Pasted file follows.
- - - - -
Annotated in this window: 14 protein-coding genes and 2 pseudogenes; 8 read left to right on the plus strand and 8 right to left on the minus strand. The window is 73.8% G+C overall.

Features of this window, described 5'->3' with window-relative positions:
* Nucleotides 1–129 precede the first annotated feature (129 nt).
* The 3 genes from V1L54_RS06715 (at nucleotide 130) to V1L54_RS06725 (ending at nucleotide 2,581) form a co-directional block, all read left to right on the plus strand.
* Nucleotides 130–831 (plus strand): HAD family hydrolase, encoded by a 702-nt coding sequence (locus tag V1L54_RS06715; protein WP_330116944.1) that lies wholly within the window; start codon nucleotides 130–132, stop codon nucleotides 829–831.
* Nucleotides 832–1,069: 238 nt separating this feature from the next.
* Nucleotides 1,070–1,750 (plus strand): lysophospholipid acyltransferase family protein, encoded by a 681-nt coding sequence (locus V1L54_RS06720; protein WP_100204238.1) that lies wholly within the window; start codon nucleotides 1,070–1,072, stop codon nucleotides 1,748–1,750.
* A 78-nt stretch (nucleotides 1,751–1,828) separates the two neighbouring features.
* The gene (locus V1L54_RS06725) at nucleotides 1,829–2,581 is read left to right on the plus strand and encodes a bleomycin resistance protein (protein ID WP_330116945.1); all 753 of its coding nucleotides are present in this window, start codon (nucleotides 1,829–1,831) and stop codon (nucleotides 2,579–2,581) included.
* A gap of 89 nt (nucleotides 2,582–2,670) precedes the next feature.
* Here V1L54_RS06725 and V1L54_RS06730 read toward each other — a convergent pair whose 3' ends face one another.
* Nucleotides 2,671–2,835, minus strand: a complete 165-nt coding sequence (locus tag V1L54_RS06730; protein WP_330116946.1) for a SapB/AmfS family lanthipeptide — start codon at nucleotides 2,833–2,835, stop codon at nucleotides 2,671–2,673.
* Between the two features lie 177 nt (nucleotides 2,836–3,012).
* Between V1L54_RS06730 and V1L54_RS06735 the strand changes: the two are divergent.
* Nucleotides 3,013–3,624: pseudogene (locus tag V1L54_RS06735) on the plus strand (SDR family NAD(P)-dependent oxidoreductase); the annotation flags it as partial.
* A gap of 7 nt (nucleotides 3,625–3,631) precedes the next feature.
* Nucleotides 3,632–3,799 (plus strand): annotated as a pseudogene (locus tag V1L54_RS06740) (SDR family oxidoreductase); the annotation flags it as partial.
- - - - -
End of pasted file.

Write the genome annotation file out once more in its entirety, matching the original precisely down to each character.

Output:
Annotated in this window: 14 protein-coding genes and 2 pseudogenes; 8 read left to right on the plus strand and 8 right to left on the minus strand. The window is 73.8% G+C overall.

Features of this window, described 5'->3' with window-relative positions:
* Nucleotides 1–129 precede the first annotated feature (129 nt).
* The 3 genes from V1L54_RS06715 (at nucleotide 130) to V1L54_RS06725 (ending at nucleotide 2,581) form a co-directional block, all read left to right on the plus strand.
* Nucleotides 130–831 (plus strand): HAD family hydrolase, encoded by a 702-nt coding sequence (locus tag V1L54_RS06715; protein WP_330116944.1) that lies wholly within the window; start codon nucleotides 130–132, stop codon nucleotides 829–831.
* Nucleotides 832–1,069: 238 nt separating this feature from the next.
* Nucleotides 1,070–1,750 (plus strand): lysophospholipid acyltransferase family protein, encoded by a 681-nt coding sequence (locus V1L54_RS06720; protein WP_100204238.1) that lies wholly within the window; start codon nucleotides 1,070–1,072, stop codon nucleotides 1,748–1,750.
* A 78-nt stretch (nucleotides 1,751–1,828) separates the two neighbouring features.
* The gene (locus V1L54_RS06725) at nucleotides 1,829–2,581 is read left to right on the plus strand and encodes a bleomycin resistance protein (protein ID WP_330116945.1); all 753 of its coding nucleotides are present in this window, start codon (nucleotides 1,829–1,831) and stop codon (nucleotides 2,579–2,581) included.
* A gap of 89 nt (nucleotides 2,582–2,670) precedes the next feature.
* Here V1L54_RS06725 and V1L54_RS06730 read toward each other — a convergent pair whose 3' ends face one another.
* Nucleotides 2,671–2,835, minus strand: a complete 165-nt coding sequence (locus tag V1L54_RS06730; protein WP_330116946.1) for a SapB/AmfS family lanthipeptide — start codon at nucleotides 2,833–2,835, stop codon at nucleotides 2,671–2,673.
* Between the two features lie 177 nt (nucleotides 2,836–3,012).
* Between V1L54_RS06730 and V1L54_RS06735 the strand changes: the two are divergent.
* Nucleotides 3,013–3,624: pseudogene (locus tag V1L54_RS06735) on the plus strand (SDR family NAD(P)-dependent oxidoreductase); the annotation flags it as partial.
* A gap of 7 nt (nucleotides 3,625–3,631) precedes the next feature.
* Nucleotides 3,632–3,799 (plus strand): annotated as a pseudogene (locus tag V1L54_RS06740) (SDR family oxidoreductase); the annotation flags it as partial.